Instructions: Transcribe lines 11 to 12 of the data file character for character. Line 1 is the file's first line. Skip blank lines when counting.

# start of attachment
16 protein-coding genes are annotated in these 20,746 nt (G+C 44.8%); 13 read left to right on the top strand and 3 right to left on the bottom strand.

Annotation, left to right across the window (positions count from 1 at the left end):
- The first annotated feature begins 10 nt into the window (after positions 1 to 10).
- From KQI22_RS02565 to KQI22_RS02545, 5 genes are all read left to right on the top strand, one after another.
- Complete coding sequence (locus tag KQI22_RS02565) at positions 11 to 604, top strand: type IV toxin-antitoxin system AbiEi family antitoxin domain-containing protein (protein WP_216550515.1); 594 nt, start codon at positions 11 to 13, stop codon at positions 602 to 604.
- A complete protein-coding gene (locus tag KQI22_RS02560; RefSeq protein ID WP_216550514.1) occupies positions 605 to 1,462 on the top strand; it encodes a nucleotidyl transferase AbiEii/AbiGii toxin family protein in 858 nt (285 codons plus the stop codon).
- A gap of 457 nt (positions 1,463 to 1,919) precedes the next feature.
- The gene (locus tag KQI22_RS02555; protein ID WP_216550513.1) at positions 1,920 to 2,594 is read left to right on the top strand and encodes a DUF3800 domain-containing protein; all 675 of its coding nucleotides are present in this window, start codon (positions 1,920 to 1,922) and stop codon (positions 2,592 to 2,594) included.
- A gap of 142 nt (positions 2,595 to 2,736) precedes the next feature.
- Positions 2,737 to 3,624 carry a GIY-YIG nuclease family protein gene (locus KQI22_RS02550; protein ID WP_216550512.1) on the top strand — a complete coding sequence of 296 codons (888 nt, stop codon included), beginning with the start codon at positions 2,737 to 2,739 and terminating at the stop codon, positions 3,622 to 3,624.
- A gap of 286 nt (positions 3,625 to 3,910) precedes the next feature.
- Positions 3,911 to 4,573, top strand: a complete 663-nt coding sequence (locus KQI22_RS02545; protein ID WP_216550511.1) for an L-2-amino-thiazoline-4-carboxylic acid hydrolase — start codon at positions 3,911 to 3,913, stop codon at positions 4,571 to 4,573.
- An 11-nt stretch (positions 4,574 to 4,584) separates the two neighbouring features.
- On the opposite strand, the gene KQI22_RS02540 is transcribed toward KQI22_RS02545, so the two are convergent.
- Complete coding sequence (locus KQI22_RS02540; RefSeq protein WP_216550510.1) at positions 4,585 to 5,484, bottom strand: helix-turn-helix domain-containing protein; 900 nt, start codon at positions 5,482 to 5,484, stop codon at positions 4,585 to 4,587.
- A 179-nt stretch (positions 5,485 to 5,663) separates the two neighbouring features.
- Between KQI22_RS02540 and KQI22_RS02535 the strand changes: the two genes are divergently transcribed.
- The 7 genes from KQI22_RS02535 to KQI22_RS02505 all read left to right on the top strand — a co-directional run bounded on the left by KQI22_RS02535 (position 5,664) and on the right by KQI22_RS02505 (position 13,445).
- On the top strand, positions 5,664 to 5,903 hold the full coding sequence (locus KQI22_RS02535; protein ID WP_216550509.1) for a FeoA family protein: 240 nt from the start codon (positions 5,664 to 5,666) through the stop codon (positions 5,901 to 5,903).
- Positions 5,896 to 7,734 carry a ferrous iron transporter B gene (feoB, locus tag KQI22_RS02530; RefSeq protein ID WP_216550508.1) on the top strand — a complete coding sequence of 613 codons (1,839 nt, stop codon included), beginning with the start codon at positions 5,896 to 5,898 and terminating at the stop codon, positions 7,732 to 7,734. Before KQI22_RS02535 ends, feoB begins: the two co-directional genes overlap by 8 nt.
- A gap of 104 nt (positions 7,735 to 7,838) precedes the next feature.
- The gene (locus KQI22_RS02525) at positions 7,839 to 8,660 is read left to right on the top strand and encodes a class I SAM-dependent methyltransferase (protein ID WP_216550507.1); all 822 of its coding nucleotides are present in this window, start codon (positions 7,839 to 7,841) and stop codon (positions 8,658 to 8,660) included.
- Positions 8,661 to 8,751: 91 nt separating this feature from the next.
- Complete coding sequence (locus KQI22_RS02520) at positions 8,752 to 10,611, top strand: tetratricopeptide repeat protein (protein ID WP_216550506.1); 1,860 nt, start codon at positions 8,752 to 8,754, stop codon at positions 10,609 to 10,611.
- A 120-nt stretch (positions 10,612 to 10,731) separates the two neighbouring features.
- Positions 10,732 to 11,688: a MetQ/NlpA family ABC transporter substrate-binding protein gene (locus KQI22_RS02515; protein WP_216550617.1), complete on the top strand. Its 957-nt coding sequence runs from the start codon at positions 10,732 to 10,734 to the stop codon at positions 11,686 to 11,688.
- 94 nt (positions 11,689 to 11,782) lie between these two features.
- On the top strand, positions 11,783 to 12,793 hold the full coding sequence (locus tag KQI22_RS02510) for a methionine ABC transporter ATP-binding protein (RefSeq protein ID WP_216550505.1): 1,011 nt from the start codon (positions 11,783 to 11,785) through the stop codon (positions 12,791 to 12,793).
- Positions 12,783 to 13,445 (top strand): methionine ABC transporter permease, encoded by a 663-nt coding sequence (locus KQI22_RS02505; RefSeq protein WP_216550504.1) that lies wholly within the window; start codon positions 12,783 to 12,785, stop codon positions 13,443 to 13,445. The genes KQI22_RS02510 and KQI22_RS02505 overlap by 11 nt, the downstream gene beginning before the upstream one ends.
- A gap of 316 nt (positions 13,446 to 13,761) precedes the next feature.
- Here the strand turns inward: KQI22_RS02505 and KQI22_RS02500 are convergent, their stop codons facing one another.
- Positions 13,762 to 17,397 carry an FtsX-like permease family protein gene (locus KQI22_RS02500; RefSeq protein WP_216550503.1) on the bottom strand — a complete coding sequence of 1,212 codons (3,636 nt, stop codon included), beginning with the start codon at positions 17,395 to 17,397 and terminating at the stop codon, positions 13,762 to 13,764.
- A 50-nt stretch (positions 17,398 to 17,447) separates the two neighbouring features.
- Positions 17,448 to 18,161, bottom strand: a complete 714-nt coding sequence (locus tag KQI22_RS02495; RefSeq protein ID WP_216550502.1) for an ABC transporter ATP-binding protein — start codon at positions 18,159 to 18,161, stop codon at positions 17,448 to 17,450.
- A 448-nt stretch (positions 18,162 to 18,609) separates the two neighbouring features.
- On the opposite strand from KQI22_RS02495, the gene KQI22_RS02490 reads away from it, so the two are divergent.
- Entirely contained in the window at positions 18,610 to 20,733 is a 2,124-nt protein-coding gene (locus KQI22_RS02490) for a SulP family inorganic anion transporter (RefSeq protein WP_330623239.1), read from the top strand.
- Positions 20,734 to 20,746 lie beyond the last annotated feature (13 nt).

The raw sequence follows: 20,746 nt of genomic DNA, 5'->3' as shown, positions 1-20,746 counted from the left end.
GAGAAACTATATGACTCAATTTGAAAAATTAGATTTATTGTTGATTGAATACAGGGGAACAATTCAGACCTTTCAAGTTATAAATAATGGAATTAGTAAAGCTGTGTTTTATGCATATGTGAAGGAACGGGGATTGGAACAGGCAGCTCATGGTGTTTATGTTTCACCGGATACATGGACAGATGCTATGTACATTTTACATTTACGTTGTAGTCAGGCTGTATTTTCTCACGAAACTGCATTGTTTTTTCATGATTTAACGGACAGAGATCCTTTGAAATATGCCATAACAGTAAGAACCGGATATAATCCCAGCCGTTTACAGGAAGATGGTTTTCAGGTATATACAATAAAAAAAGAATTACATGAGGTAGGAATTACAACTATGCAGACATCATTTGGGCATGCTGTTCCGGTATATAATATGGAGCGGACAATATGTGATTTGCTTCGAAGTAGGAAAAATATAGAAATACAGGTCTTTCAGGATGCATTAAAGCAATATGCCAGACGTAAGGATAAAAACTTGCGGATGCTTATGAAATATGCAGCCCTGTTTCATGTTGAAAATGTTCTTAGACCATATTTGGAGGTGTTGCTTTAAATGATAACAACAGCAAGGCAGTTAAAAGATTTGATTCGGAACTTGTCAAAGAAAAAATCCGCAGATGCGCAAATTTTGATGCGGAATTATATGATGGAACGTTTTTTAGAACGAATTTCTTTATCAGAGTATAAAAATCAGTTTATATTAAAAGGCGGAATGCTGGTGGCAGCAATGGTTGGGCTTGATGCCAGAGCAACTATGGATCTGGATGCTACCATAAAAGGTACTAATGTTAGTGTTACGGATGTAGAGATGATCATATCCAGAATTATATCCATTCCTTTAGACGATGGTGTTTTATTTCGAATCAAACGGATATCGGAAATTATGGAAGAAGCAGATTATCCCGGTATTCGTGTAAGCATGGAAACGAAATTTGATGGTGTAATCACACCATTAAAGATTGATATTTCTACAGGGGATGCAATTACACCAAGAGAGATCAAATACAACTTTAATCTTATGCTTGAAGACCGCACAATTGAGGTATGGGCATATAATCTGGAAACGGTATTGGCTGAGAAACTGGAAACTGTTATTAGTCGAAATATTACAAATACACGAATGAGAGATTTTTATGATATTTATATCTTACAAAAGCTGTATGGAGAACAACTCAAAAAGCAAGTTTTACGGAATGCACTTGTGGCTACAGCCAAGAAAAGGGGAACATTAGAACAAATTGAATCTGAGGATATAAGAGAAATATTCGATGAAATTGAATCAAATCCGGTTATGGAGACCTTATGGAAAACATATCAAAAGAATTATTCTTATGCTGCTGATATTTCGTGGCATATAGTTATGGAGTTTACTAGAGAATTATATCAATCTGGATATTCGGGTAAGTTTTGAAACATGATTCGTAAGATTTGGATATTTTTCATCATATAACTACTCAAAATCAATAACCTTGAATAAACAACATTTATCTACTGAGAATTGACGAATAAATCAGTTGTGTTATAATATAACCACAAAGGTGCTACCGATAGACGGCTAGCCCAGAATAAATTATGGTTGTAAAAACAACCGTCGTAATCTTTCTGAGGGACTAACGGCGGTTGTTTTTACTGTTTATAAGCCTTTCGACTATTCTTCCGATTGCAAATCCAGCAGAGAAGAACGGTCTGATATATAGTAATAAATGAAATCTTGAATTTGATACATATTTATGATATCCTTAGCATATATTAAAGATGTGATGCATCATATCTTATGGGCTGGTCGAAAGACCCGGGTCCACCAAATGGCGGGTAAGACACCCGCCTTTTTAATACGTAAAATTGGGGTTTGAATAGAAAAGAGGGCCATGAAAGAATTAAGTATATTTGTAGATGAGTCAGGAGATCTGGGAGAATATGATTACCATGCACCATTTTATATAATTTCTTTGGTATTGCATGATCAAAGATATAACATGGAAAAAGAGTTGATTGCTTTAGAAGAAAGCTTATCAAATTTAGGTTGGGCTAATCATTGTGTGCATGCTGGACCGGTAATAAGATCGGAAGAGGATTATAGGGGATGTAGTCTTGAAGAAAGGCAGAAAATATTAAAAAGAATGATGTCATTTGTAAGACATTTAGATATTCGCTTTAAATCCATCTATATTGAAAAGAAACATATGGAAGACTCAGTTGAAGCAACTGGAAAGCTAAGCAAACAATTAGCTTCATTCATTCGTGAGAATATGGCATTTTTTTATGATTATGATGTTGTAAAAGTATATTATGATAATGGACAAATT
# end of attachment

- A gap of 286 nt (positions 3,625 to 3,910) precedes the next feature.
- Positions 3,911 to 4,573, top strand: a complete 663-nt coding sequence (locus KQI22_RS02545; protein ID WP_216550511.1) for an L-2-amino-thiazoline-4-carboxylic acid hydrolase — start codon at positions 3,911 to 3,913, stop codon at positions 4,571 to 4,573.